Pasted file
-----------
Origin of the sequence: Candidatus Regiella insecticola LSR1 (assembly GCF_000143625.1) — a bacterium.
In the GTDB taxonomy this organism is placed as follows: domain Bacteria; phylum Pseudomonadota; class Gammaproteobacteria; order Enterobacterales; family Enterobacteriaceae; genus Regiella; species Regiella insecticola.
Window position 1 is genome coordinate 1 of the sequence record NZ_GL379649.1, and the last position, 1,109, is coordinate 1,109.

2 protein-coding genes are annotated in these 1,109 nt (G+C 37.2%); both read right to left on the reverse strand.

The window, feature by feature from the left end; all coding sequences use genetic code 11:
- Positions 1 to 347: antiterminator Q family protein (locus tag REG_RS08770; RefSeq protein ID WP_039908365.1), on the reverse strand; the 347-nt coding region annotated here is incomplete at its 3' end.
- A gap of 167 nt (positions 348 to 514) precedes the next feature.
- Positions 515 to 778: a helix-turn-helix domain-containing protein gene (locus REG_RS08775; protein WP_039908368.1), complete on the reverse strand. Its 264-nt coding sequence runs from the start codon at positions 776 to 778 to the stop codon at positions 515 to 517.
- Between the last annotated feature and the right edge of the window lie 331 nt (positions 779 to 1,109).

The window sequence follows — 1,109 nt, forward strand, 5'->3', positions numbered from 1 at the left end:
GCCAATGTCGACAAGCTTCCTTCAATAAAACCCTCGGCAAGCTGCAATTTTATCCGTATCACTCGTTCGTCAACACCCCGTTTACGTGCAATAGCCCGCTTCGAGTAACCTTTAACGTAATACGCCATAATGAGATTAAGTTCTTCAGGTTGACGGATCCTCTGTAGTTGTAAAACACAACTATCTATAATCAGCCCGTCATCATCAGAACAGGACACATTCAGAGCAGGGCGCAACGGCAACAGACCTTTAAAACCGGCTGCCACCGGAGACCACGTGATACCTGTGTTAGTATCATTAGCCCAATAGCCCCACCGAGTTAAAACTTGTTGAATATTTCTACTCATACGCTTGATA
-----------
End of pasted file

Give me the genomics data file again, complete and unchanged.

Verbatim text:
Origin of the sequence: Candidatus Regiella insecticola LSR1 (assembly GCF_000143625.1) — a bacterium.
In the GTDB taxonomy this organism is placed as follows: domain Bacteria; phylum Pseudomonadota; class Gammaproteobacteria; order Enterobacterales; family Enterobacteriaceae; genus Regiella; species Regiella insecticola.
Window position 1 is genome coordinate 1 of the sequence record NZ_GL379649.1, and the last position, 1,109, is coordinate 1,109.

2 protein-coding genes are annotated in these 1,109 nt (G+C 37.2%); both read right to left on the reverse strand.

The window, feature by feature from the left end; all coding sequences use genetic code 11:
- Positions 1 to 347: antiterminator Q family protein (locus tag REG_RS08770; RefSeq protein ID WP_039908365.1), on the reverse strand; the 347-nt coding region annotated here is incomplete at its 3' end.
- A gap of 167 nt (positions 348 to 514) precedes the next feature.
- Positions 515 to 778: a helix-turn-helix domain-containing protein gene (locus REG_RS08775; protein WP_039908368.1), complete on the reverse strand. Its 264-nt coding sequence runs from the start codon at positions 776 to 778 to the stop codon at positions 515 to 517.
- Between the last annotated feature and the right edge of the window lie 331 nt (positions 779 to 1,109).

The window sequence follows — 1,109 nt, forward strand, 5'->3', positions numbered from 1 at the left end:
GCCAATGTCGACAAGCTTCCTTCAATAAAACCCTCGGCAAGCTGCAATTTTATCCGTATCACTCGTTCGTCAACACCCCGTTTACGTGCAATAGCCCGCTTCGAGTAACCTTTAACGTAATACGCCATAATGAGATTAAGTTCTTCAGGTTGACGGATCCTCTGTAGTTGTAAAACACAACTATCTATAATCAGCCCGTCATCATCAGAACAGGACACATTCAGAGCAGGGCGCAACGGCAACAGACCTTTAAAACCGGCTGCCACCGGAGACCACGTGATACCTGTGTTAGTATCATTAGCCCAATAGCCCCACCGAGTTAAAACTTGTTGAATATTTCTACTCATACGCTTGATA